elizabeth said...

"my turn #10"

Of this closing weeks posts, I really liked the graffiti art, like Banksy, there is something so appealing about the artist as a king of anonymous figure whose inspiration is so profound that they just do the art, there isn't necessarily a monetary component. The freedom of that is inspiring.

Then I also really enjoyed Tom Gauld. His work looked really familiar although I had never know of him as an artist. And then I realized that I must have seen his work in the UTNE reader. His illustrations are simple and complex at the same time. Simple in that there is a childlike quality and complex in the way they sort of pack a punch in the messages which are sort of self critical.

Last, as far as typefaces go I really like your selection this posting, of Frith Kerr and Amelia Noble and also of Rene Knip. These artists have really brought something to the table as far as using typeface in everyday life. Like the photo you included of Knip's cafe table with the lettering as a border along the wall and around the wheels of the bird cafe buffet cart. The Kerr/Noble typeface is also really terrific in its free approach like the beauty and the beast lettering where the 'Y' is like a chalice or goblet. The letters seem to take on a figurative approach very nicely.

"my turn #9"

I really liked the Master of Logo design, Saul Bass. His logo's take on a like of their own they are so associative with our modern life. The image is so simple, brilliant, and natural. Just from the examples that you posted alone it is apparent the impression that he has had on American life. The logo is not just something that “sells” the product to the consumer; it is also something that the graphic artist has “sold” the corporation. Its like the Logo is their cross to bear.

I also really appreciated Piet Zwart's posters and typography. His placement is really advanced and seems influenced by the collage are of Picasso. It twists and turns and is layered in such a collage-esque manner.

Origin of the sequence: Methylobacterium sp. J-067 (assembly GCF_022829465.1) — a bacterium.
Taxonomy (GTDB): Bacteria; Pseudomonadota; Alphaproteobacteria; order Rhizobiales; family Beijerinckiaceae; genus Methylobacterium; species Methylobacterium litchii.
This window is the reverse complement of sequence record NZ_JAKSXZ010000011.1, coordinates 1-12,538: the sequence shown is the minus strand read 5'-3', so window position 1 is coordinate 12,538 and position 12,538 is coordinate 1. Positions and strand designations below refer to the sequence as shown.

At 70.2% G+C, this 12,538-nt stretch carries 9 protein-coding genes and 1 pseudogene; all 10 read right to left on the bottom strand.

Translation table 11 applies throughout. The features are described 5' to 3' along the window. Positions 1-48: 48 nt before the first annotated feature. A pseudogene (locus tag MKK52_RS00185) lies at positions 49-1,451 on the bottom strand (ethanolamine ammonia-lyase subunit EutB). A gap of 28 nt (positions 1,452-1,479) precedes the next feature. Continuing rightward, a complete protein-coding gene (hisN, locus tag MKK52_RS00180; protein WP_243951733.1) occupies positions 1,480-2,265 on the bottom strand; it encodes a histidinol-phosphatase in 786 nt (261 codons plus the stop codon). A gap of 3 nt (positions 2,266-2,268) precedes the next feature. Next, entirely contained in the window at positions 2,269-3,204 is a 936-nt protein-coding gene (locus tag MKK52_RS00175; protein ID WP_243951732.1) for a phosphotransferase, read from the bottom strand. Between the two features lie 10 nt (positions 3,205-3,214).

Your posts relating the influence of graphic design on consumption and consumerism were really interesting and still ring true of graphic design in advertising today. The allure of the art and the presentation, of typeface, typography, and also photo images, draw in the consumer and it goes beyond the product to this sort of ideal that one wants to possess just like one would want to posses a great piece of art. Some advertising is that strong and seductive.

Lauren L said...

I think this last set of posts is my favorite. In artwork I love colors that are vibrant and exciting. Contemporary art and especially pop art is my absolute favorite genre. Looking at these posts reminds me of my favorite artfair at Art Basel from the past week, Scope. Both the posts and the fair not only were visually pleasing but gave me a feeling of excitement. Milton Glasers’s exemplifies that art is everywhere and used for everything. Today, art is not just works in a museum but can be incorporated in your everyday life, like on magazines, records, posters advertising for businesses etc…

I have never heard of Eboy, but now being exposed to their work I am really fascinated and attracted to it. The different colors and layers of graphics in one of the piece’s is incredible. I feel that the use of computers in artwork really expanded the career of art. I’m not saying that today’s digital artists are less talented because of they use computers to aid them with their work but digital artists need to learn and master the tricks of the programs they use which can be difficult.